The U.S. Navy suffered a severe setback on June 1, 1813 when the HMS Shannon defeated the USS Cheasapeake outside Boston Harbor. Despite Captain James Lawrence's order, "Don't Give Up the Ship!" American sailors gave up the ship. Shannon Captain Philip Broke, a major innovator who cut sailors' beatings to three a day, used a more successful strategy of "Shoot the Guys On The Other Ship."
A further American setback occurred during the Battle of Lake Erie on September 10, 1813, when American forces lost $200 touring the newly created Rock N' Roll Hall of Fame. Captain Steve Hazard Perry called the experience "lame" before sailing across the bay to take advantage of Canada's liberal liquor laws. On his way to Windsor, Perry encountered a group of British pleasure boaters, and later sent this note to Harrison:
- We have met the enemy, and they are GREAT! Two lawyers; two musicians(!); one really nice older lady and her younger niece (also nice). We had some great port-wine cheese and listened to some "New Wave" music by this German band named Bay-toven (sp?). They want to get together next weekend -- and Bill, you are coming with. No excuses. -- Steve
The increasingly misnamed War of 1812: 1814
U.S. forces re-re-invaded Canada in July, 1814. Under the command of Brigadier General Willard Scott, the Americans captured the "good side" of Niagara Falls on July 5, but Canadians successfully lured them into a tourist trap, charged them 12 "loonies" for a view and forced the Americans back into New York to get more money. During the retreat, a female reporter trying to prove that Scott was Superman fell to her death.
"I'll be a goddamn . . . le British set me up"
Napoleon was defeated in the spring of 1814. He promised that he would "never ever" try to conquer Europe again, which was more than acceptable for England and its allies. To relax, veterans of the mother country decided to see America. However, a leafing trip to Vermont was misinterpreted as a major invasion by British regulars and forced to turn back on Lake Champlain. General George Prevost wrote a stinging letter to the Vermont Chamber of Commerce, vowing to take his future business to Montreal.
A second tour group reached Washington D.C. on August 25, and was received politely by the populace. As the British troops were touring "Ye Olde Museum of Naturall Historie and Chyldren's Center," word of the English's team's 3-1 victory over Brazil in the World Cup quarterfinals reached Washington. Delirious with joy, the soldiers burned down the city.
English fans moved on to Baltimore, lighting celebratory bonfires around Fort McHenry, the key to the defense of the port. The scene inspired Francis Scott Key, a lawyer held captive on a British vessel, to sue the English government for property damage. The case reached the Supreme Court in 1826, where Key and the city of Baltimore were awarded $250 million owing to bombs bursting in air and the red glare of rockets, which Key proved had been fired through the night. The award was reduced on appeal to $3,167.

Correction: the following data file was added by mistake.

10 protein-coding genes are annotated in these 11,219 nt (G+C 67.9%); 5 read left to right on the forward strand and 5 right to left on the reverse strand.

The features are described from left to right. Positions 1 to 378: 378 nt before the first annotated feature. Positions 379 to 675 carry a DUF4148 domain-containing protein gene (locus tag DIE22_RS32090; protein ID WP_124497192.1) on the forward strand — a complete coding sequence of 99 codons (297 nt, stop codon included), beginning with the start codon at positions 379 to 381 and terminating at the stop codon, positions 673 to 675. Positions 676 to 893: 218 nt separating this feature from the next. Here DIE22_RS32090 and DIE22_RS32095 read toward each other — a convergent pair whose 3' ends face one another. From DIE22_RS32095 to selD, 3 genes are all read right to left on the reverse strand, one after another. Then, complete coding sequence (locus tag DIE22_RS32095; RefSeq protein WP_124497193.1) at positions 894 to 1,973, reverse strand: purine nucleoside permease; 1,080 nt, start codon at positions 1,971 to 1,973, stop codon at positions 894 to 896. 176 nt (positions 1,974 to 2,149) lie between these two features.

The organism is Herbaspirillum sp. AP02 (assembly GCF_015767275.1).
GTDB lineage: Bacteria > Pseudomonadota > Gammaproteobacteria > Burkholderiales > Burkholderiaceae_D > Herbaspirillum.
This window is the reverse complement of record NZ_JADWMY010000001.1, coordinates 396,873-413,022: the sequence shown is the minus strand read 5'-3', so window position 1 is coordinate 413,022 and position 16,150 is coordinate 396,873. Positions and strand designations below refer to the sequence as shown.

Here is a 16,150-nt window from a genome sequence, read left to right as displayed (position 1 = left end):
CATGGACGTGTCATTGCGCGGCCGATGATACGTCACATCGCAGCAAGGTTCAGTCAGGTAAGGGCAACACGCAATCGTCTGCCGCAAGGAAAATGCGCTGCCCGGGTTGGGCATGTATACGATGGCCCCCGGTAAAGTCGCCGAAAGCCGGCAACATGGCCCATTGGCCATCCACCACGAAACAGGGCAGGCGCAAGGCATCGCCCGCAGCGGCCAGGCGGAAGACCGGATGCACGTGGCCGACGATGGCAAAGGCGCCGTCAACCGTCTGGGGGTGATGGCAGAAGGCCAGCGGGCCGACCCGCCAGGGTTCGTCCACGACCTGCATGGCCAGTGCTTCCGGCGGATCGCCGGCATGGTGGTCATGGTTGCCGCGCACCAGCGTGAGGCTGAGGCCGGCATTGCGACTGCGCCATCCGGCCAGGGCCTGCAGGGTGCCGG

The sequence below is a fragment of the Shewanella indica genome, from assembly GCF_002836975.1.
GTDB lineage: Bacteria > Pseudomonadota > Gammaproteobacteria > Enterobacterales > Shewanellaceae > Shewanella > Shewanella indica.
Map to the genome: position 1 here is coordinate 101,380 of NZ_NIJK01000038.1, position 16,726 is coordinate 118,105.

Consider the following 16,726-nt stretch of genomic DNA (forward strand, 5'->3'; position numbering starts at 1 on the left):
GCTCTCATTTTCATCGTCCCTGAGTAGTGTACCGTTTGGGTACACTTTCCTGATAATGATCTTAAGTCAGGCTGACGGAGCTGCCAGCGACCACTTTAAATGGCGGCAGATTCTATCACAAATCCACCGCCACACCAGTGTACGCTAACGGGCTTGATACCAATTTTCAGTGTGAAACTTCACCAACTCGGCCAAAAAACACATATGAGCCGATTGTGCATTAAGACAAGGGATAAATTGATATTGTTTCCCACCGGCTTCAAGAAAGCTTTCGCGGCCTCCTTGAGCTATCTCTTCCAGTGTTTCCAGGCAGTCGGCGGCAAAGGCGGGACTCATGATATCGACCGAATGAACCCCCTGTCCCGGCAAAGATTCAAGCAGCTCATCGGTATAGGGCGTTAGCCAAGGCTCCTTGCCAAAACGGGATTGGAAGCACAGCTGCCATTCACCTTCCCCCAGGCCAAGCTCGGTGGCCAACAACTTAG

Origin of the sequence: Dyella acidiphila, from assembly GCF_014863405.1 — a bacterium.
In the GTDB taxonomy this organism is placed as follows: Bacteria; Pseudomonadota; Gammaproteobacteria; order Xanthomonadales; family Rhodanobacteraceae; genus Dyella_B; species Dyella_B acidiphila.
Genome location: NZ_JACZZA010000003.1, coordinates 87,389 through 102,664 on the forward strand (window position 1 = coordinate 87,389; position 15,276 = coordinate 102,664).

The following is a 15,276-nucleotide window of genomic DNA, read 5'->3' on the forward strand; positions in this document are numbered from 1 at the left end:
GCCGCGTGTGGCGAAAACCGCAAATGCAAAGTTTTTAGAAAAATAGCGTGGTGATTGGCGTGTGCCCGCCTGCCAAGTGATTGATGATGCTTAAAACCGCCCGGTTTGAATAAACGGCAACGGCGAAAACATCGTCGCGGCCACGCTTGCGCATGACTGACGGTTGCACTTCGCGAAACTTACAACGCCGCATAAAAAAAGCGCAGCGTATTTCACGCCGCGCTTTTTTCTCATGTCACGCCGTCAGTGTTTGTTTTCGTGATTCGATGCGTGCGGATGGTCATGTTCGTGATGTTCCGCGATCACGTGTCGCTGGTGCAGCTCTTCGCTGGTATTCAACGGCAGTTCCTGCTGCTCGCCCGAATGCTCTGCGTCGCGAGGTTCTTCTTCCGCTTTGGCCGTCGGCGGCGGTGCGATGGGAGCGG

Representatives of the United States, Great Britain, Canada, Antarctica and jellyfish met in the city of Ghent to hammer out a peace treaty later that year. Negotiations were not easy. The British demanded free navigation on the Mississippi; Americans wanted expanded fishing rights off Newfoundland; Canadians insisted on the return of the Stanley Cup from North Carolina and Antarctica wanted "more herring." After a stalemate, the parties finally signed a treaty that ended the fighting and reflected on what a long, strange trip it had been.
Even though the peace treaty ending the conflict was signed in Ghent less than two minutes after the United States had declared war, slow communications prevented news from reaching the combatants in the field until 1999. Much to the American's chagrin, they, according to the terms of the treaty, had to give back all of Canada to the Canadians, and burn down all of their own federal government buildings in Washington DC.
The post-War of 1812: 1815
A third British tour group, led by self-styled "world traveler" Edward Packenham, arrived outside New Orleans in late 1814. After taking several trips through the Bayou, the British arrived outside New Orleans on January 8, 1815, hoping to get a jump start on Mardi Gras. Outside, they encountered a ragtag group of army soldiers, militia, pirates, sorceresses, jazz musicians and drag queens. Seeing nothing out of the ordinary, Packenham led the tourists toward the city and were met by a round of gunfire. Puzzled, the British regrouped and advanced a second time on the city, yelling "We'll give you some beads if you show us your tits!" This strategy also proved ineffective, and the British were forced out of the city, vowing to travel to Rio the following spring.
Primary Causes of the War of 1812
- President James Madison went mad with power, and powerful with madness.
- Canada allegedly had weapons of mass destruction.
- Soviet Russia, conversely, had mass destruction of weapons.
- The year 1812 had arrived one year late.
- Great Britain had already agreed to a long laundry list of exorbitant American demands, and were in the midst of reparations and apologizing profusely. The United States misinterpreted this unexpected action as extreme sarcasm, and immediately declared war.
- The War of 1812 was further instigated by the composition of the Overture of 1812 by Peter Ilyitch Tchaikovsky. However, in a following Supreme Court battle, John Williams won the legal rights to the piece, and since reprised it with Nuclear Missiles instead of cannons.
- Antarctica, while warmer than Canada, is waaaaaay over there, while Canada is right here.
- The assessment of Franz Ferdinand.
Rejected Alternative Names for the War of 1812
- American Revolution II
- The American Revolution rematch
- Deep Impact
- World War 0
- The War Against Tea
- The War Everyone lost but Everyone claims to have won
- The War To End All Wars, And Failing That, To At Least End Itself
- The War of 1812 "War of the Year" Edition: Includes 1813 and 1814 Expansion Packs
- The Prequel To The Civil War